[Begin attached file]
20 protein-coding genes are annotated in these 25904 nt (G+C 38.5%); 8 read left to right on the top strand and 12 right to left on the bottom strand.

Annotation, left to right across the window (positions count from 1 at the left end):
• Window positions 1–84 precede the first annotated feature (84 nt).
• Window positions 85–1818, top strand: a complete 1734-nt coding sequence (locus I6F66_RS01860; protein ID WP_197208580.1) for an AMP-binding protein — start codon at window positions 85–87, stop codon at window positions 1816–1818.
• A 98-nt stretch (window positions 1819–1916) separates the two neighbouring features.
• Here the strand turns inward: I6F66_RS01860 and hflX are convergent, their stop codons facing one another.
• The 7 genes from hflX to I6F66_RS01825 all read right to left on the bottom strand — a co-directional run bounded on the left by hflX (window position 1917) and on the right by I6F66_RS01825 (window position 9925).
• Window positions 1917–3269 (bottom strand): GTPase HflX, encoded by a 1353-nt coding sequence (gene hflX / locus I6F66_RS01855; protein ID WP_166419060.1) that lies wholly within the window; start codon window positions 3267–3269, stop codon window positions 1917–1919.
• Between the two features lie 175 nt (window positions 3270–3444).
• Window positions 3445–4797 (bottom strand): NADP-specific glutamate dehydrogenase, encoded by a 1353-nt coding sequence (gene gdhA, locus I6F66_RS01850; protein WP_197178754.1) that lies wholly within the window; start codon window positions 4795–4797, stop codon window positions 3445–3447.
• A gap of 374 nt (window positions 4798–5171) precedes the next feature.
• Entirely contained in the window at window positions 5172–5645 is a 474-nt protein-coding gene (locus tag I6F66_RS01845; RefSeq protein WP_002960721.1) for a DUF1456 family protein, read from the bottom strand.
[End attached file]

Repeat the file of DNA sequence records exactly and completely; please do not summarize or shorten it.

20 protein-coding genes are annotated in these 25904 nt (G+C 38.5%); 8 read left to right on the top strand and 12 right to left on the bottom strand.

Annotation, left to right across the window (positions count from 1 at the left end):
• Window positions 1–84 precede the first annotated feature (84 nt).
• Window positions 85–1818, top strand: a complete 1734-nt coding sequence (locus I6F66_RS01860; protein ID WP_197208580.1) for an AMP-binding protein — start codon at window positions 85–87, stop codon at window positions 1816–1818.
• A 98-nt stretch (window positions 1819–1916) separates the two neighbouring features.
• Here the strand turns inward: I6F66_RS01860 and hflX are convergent, their stop codons facing one another.
• The 7 genes from hflX to I6F66_RS01825 all read right to left on the bottom strand — a co-directional run bounded on the left by hflX (window position 1917) and on the right by I6F66_RS01825 (window position 9925).
• Window positions 1917–3269 (bottom strand): GTPase HflX, encoded by a 1353-nt coding sequence (gene hflX / locus I6F66_RS01855; protein ID WP_166419060.1) that lies wholly within the window; start codon window positions 3267–3269, stop codon window positions 1917–1919.
• Between the two features lie 175 nt (window positions 3270–3444).
• Window positions 3445–4797 (bottom strand): NADP-specific glutamate dehydrogenase, encoded by a 1353-nt coding sequence (gene gdhA, locus I6F66_RS01850; protein WP_197178754.1) that lies wholly within the window; start codon window positions 4795–4797, stop codon window positions 3445–3447.
• A gap of 374 nt (window positions 4798–5171) precedes the next feature.
• Entirely contained in the window at window positions 5172–5645 is a 474-nt protein-coding gene (locus tag I6F66_RS01845; RefSeq protein WP_002960721.1) for a DUF1456 family protein, read from the bottom strand.